Have Chinese water pricing reforms reduced urban residential water demand?
- Author(s): Zhang, B
- Fang, KH
- Baerenklau, KA
- et al.
Published Web Locationhttps://doi.org/10.1002/2017WR020463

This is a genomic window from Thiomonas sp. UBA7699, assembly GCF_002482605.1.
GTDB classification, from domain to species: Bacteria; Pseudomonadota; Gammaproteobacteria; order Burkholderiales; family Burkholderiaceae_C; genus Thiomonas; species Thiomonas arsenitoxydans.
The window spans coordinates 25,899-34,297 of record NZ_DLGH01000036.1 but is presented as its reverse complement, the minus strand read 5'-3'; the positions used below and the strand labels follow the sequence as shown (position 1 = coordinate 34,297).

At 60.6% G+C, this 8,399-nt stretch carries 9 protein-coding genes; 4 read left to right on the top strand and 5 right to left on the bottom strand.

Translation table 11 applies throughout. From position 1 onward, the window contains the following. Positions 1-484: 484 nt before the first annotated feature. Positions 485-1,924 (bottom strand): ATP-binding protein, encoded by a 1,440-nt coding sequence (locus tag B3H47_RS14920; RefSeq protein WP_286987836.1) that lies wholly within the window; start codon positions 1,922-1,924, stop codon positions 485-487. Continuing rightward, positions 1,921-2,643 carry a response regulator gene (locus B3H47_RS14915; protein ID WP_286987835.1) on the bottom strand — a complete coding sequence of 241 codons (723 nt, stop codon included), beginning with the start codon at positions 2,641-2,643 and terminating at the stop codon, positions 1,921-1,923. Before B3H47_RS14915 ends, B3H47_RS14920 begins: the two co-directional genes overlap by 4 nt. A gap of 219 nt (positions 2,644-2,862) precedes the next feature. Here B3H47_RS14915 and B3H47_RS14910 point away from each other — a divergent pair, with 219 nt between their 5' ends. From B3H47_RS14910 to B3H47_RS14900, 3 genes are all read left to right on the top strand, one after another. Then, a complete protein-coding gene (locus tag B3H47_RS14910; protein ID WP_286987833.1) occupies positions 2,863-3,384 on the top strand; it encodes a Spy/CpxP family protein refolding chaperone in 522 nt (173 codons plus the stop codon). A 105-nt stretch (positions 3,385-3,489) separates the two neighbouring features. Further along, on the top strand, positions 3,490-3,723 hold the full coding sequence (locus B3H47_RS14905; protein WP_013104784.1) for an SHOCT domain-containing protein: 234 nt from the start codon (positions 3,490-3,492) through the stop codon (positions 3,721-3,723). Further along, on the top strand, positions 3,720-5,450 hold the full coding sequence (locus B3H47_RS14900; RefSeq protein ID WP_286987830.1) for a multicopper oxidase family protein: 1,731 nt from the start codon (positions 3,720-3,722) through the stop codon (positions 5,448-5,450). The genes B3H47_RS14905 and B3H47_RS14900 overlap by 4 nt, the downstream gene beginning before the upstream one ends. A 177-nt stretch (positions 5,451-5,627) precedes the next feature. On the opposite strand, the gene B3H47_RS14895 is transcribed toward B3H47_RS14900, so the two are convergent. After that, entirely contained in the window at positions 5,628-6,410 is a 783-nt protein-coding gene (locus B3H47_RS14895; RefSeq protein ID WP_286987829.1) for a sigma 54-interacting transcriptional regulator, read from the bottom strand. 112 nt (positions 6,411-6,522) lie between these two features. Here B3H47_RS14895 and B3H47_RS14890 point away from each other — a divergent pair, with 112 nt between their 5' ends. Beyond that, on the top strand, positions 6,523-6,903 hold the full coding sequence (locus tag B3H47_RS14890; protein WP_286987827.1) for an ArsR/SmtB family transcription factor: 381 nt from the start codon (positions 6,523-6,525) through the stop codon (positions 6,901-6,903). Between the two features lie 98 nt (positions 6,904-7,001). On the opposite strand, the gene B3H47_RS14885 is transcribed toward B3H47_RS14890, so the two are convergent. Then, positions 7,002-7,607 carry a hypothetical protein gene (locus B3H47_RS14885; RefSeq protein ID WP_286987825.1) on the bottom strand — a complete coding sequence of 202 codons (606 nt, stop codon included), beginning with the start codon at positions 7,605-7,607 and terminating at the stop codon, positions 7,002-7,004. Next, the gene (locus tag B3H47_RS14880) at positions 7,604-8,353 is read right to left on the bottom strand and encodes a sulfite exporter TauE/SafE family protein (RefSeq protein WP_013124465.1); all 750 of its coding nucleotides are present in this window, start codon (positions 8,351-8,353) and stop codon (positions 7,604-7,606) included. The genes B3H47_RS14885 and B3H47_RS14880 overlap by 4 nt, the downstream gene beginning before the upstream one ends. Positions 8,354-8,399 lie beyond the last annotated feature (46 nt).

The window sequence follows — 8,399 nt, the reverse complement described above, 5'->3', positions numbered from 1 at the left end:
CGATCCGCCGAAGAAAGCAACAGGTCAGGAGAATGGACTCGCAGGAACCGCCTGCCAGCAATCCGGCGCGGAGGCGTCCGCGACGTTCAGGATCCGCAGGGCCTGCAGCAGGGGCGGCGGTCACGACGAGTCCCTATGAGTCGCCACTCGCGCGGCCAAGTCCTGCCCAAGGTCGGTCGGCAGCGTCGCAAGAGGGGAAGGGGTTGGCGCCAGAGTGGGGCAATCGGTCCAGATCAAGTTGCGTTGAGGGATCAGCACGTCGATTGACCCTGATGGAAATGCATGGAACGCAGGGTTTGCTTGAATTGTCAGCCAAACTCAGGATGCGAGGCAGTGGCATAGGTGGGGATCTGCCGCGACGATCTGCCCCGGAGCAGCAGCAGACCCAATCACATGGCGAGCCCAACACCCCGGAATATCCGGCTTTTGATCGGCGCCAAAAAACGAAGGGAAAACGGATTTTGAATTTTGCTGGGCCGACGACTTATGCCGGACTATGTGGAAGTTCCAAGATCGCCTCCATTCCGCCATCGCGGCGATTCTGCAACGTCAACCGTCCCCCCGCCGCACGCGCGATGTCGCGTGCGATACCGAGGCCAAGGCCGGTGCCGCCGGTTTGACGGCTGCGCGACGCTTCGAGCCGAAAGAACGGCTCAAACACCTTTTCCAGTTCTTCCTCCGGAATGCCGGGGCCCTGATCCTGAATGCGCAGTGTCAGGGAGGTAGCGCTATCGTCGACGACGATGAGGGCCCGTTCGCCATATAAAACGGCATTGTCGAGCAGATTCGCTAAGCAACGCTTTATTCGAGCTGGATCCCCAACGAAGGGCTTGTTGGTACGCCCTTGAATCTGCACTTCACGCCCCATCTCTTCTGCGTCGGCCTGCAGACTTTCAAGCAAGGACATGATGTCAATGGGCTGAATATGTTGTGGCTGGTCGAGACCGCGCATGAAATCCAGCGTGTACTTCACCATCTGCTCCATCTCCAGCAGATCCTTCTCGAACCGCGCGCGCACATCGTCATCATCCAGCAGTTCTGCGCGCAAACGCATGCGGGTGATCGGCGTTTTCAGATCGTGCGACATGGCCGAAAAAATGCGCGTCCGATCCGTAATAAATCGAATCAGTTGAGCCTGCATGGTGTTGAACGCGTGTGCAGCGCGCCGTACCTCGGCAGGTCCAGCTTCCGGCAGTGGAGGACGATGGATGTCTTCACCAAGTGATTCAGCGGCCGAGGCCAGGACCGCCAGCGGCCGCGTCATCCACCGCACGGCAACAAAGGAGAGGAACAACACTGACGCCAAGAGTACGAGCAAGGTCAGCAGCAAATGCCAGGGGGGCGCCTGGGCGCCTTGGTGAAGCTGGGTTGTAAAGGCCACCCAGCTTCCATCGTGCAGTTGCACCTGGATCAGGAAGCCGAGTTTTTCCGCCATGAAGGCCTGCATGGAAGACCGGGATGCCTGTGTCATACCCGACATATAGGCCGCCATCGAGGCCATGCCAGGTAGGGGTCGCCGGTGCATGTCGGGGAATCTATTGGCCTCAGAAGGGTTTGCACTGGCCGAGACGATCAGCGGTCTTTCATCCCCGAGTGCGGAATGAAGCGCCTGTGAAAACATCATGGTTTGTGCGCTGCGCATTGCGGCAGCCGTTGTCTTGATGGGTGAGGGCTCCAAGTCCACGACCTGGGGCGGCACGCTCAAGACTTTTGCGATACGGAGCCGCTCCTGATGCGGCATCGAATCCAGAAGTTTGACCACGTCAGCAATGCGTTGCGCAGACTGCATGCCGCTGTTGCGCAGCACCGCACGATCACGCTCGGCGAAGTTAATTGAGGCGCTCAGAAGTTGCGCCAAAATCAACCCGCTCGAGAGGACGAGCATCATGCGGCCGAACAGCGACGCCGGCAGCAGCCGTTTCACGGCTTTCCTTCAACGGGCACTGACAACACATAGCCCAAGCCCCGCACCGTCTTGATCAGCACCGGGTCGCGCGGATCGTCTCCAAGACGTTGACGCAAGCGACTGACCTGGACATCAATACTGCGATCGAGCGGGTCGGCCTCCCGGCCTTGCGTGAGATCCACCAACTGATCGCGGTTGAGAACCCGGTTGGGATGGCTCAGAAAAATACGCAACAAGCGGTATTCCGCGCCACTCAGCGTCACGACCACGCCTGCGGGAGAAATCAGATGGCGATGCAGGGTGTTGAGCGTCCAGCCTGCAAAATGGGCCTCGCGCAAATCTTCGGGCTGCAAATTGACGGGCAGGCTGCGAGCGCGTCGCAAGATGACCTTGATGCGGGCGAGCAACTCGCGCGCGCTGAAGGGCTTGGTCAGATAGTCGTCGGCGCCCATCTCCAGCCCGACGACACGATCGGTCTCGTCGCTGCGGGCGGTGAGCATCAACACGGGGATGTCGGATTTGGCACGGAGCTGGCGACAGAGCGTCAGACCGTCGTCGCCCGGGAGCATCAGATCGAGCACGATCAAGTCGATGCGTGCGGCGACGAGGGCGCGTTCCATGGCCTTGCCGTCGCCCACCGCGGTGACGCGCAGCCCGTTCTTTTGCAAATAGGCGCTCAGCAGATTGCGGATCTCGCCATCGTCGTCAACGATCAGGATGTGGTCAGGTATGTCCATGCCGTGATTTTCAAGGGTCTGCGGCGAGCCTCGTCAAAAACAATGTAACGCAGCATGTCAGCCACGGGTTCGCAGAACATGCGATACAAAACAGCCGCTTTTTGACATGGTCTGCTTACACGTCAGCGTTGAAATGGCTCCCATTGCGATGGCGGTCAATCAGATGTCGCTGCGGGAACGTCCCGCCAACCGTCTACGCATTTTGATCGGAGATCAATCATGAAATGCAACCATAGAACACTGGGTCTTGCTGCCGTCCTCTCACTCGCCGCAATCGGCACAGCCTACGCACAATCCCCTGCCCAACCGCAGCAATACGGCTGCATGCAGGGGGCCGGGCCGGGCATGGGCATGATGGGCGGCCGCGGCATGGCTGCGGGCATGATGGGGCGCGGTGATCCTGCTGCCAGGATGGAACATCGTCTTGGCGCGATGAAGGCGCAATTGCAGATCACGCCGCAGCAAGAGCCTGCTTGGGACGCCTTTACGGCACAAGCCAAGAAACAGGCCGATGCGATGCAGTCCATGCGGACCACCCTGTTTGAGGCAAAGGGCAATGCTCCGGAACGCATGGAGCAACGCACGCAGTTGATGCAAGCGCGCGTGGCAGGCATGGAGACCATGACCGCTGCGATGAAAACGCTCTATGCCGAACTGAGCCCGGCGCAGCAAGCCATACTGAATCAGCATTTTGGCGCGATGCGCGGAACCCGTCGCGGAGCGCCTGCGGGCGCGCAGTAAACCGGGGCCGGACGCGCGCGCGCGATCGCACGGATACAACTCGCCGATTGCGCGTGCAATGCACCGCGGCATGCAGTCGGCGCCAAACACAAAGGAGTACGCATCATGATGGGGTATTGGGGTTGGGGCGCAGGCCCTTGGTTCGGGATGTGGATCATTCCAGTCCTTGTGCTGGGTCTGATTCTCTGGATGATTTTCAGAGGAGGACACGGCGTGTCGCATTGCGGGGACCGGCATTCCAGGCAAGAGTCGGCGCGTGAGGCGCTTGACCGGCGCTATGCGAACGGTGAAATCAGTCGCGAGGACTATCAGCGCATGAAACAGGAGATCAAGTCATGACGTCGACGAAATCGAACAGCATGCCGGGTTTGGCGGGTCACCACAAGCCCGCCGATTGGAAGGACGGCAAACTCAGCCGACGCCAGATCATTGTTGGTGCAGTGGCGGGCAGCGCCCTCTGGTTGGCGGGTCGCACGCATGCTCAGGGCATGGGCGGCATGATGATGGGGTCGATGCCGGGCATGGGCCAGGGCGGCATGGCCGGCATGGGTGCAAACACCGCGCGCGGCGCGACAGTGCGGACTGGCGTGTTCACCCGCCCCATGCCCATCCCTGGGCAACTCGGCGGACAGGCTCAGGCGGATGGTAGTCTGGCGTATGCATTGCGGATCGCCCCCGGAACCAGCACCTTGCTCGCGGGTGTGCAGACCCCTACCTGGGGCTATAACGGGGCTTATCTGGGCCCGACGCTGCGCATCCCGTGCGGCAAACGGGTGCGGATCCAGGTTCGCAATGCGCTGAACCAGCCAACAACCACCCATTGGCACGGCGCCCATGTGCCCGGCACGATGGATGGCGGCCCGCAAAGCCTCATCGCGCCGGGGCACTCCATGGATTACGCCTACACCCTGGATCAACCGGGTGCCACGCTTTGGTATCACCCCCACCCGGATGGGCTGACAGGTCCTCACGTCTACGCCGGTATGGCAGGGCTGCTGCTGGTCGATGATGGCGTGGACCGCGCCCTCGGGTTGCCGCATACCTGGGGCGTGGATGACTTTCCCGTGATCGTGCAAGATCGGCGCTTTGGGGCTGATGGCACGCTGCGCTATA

© 2017. American Geophysical Union. All Rights Reserved. China continues to deal with severe levels of water scarcity and water pollution. To help address this situation, the Chinese central government initiated urban water pricing reforms in 2002 that emphasized the adoption of increasing block rate (IBR) price structures in place of existing uniform rate structures. By combining urban water use records with microlevel data from the Chinese Urban Household Survey, this research investigates the effectiveness of this national policy reform. Specifically, we compare household water consumption in 28 cities that adopted IBR pricing structures during 2002–2009, with that of 110 cities that had not yet done so. Based on difference-in-differences models, our results show that the policy reform reduced annual residential water demand by 3–4% in the short run and 5% in the longer run. These relatively modest reductions are consistent with the generous nature of the IBR pricing structures that Chinese cities have typically chosen to implement. Our results imply that more efforts are needed to address China's persistent urban water scarcity challenges.